Patriots equivalent: the Offensive Line. What was once a glaring weak point for the Patriots has turned into a strength, as nobody has mentioned anything about the O line for the past month or so. We all remember what happens to this team when the line is a mess; they look like I'm going to feel right around kickoff for the 4:30 game tomorrow. So that the line is back on track and getting it done is one of those storylines that's easy to forget about in the midst of 40 point days and 200 yard rushers, and I'm glad to take a moment and let them all know that I'm thankful for all the undulating rolls that keep Tommy B healthy all year.
Thanksgiving food: Creamed Onions. These aren't for everybody, and they aren't a staple on everyone's menu, but I've had them almost every year since I was little and always take a small portion for tradition's sake. You either love them or hate them, but either way they have a spot on the carving table. Creamed onions may not be something you have every year, but I feel like every family has their own version of them - that somewhat eccentric side dish that feels unique to your family, that not everyone is super into, but has managed to become a solid part of the holiday regardless.
Patriots equivalent: Danny Amendola. Has Amendola been what we expected/hoped he would be? No. With the emergence of Julian Edelman, Amendola's role in the offense has been as the fourth or fifth receiving option behind Gronk, Edelman, Vereen, and LaFell. But is he an important part of this team? Is he there for us when we need him? Absolutely. Amendola is never going to get the glory of some of the other guys, and his role isn't a glamorous one, but we'd miss him if he wasn't around.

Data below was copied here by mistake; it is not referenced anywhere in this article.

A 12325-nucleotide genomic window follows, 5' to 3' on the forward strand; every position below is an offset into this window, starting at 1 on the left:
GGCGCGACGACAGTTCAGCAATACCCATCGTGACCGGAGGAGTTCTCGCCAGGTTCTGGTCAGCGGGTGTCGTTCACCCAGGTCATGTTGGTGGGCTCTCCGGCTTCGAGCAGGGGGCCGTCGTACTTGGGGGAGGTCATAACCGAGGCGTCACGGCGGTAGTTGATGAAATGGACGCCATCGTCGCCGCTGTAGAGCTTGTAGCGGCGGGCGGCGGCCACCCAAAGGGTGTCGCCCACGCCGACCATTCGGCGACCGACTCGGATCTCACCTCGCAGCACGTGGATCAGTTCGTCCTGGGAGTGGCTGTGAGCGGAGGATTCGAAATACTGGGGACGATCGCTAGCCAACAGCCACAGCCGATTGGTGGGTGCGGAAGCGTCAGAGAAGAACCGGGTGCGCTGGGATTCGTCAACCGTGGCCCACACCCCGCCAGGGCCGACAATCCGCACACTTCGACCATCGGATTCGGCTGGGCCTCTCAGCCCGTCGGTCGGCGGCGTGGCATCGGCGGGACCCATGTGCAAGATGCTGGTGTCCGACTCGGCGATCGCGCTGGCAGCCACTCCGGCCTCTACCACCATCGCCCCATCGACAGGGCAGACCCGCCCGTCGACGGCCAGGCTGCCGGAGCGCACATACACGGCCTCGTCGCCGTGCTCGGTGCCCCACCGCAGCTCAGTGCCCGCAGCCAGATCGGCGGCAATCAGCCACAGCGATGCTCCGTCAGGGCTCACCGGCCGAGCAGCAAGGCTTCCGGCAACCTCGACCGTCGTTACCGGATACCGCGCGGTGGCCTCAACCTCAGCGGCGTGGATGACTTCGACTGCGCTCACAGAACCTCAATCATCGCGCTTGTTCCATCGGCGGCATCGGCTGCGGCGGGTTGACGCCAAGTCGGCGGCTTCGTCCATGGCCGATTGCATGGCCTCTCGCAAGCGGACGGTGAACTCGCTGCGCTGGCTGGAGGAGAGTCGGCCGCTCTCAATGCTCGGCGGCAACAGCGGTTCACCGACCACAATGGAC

Thanksgiving food: Pumpkin Pie. I feel like pumpkin pie has gotten a bad rap over the years and has somehow slipped down the Pie Power Rankings as the chocolate creams and the pecans and the apples of the world take up center stage. Few people eat pumpkin pie on anything other than Thanksgiving, but I'll tell you right now that it's straight up legit. I'll put a well-made pumpkin pie up against any dessert out there and feel fully confident that it can hold its own. Highly underrated post-meal powerhouse.
Patriots equivalent: Brandon Browner. Count me among those who allowed Browner to fly under the radar over the past few seasons as an overlooked member of Seattle's defense. Now that he's here, his suspension is over, and he has been able to get back into football shape, I couldn't be happier with what he brings to the table and the kind of dynamic he provides to the New England secondary. In a defense where Darrelle Revis gets all the praise, Browner is quietly and efficiently shutting down big targets, jamming receivers at the line, and making everyone around him better.
Thanksgiving food: Booze. Ah, booze. Sweet, wonderful booze. Some of us hit the sauce to celebrate the day and bond with our loved ones. Others start throwing them back to help them cope with the stress of in-laws, screaming kids, and cousin Larry's latest girlfriend Charmaine. And some of us drink because hey...it's Thursday. Whatever your reason for getting hydrated this Thanksgiving, no holiday meal is complete without a libation of choice. I'm really, really not a wine guy, but few things compliment my post-meal nap like a glass or four of the red. But no matter what your drink of choice is, without a well-stocked bar, it's all just a bunch of turkey.